In recent years, record labels in the Americas and Europe—the U.S. imprint Palto Flats and Switzerland’s WRWRFWW—have been reissuing several of Shimizu’s solo and Mariah albums in analog format. His reputation in the West skyrocketing, Shimizu embarked on a solo tour of Europe in 2018, covering six countries in the course of ten shows. Upon his return, he was scheduled to perform a “welcome back” concert in Japan, but was forced to postpone due to the pandemic.
Photo by Masataka Ishida
The triumph finally took place at Shibuya Club Quattro on December 12, 2022. This was the last of three shows in a border-crossing concert series called “Beyond,” and Shimizu took to the stage accompanied only by computer player-keyboardist Ray Kunimoto.
Photo by Masataka Ishida
The program consisted of four tracks from Shimizu’s solo album “Kakashi,” two from Mariah’s “Utakata no Hibi,” and three from “Pentatonica” by Yasuaki Shimizu & Saxophonettes. Some of the pieces were taken quite far from their original form, and Shimizu applied a loop delay to his own playing, causing his melodies to overlap one after the other in what sounded like an endless loop.
Nonetheless, the show didn’t fall into the kind of esotericism that characterizes much of contemporary music. Rather, Shimizu pursued a playful, “exciting” sound. This was due in large part to the sensuality of the saxophone, an instrument with many overtones. Shimizu is extremely conscious of the sexiness of the saxophone. One of the highlights of the show was “Tew Semagn Hagere,” a piece of traditional Ethiopian music with Japanese lyrics by Shimizu. This folk tune, which sounded equally like a Japanese ondo (folk songs mainly for dancing) and like the music of the future, blended seamlessly into the performance. You could say that music without any pre-established harmony is one of Shimizu’s main themes. Yasuaki Shimizu is not only a performer, a player; he’s someone capable of playing with sounds in a sophisticated way. Therein lies the freedom in his music, liberated from genre, notation, and programming. This is the most free-spirited music of all, and music that uses the saxophone, an instrument now considered impaired. The show was truly an experience that both defied and lived up to expectations.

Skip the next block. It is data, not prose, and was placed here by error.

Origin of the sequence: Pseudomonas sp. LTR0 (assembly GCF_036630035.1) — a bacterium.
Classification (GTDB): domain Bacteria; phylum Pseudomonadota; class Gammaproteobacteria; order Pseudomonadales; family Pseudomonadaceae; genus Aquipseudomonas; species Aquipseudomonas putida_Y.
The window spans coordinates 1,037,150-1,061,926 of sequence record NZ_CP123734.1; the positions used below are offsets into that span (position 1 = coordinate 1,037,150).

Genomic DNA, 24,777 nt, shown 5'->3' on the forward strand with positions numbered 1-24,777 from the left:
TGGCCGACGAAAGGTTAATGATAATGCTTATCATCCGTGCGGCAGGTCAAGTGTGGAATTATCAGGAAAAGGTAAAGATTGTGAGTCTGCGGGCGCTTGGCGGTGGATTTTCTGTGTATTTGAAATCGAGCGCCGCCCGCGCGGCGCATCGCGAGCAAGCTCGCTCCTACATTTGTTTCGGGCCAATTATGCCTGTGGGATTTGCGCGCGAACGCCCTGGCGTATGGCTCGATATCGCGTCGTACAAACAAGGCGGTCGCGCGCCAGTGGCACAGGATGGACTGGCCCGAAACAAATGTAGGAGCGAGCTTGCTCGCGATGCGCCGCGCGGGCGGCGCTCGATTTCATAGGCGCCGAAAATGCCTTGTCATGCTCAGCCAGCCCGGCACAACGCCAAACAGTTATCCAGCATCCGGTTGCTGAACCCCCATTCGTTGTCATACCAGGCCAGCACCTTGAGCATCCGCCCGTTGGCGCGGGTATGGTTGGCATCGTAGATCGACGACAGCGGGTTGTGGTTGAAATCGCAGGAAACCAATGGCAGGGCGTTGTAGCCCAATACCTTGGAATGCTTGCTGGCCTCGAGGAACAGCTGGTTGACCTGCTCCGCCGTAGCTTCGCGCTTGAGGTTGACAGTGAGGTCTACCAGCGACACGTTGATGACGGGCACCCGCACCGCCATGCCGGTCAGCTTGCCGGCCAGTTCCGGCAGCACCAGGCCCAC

Upon witnessing Bach’s superb improvisation on a pipe organ, Johann Adam Reincken, who was Bach’s senior as an organist and known for his strictness with fellow musicians, paid his colleague the following tribute: “I thought this art had died out, but now I see it alive in you.” If we substitute “saxophone” for “this art,” we get a sense of Yasuaki Shimizu’s present position.
The philosopher Jean-Paul Sartre, a great admirer of Bach, described the composer with words fitting for an existentialist: “He taught us how to discover originality within the framework of an established discipline. In fact, he taught us how to live.” As a saxophonist, Yasuaki Shimizu is perhaps the most original musician alive today. He shows us how to be a player and a cerebral musician in the twenty-first century.
Translated by Ilmari Saarinen
A border-crossing concert series: Beyond vol.3 Asian Soul
Venue: SHIBUYA CLUB QUATTRO
Performance by Yasuaki Shimizu (t.sax, voice, radio, effect), Rei Kunimoto (laptop, piano)
Organizer, Planning and Production by Plankton Co. Ltd.,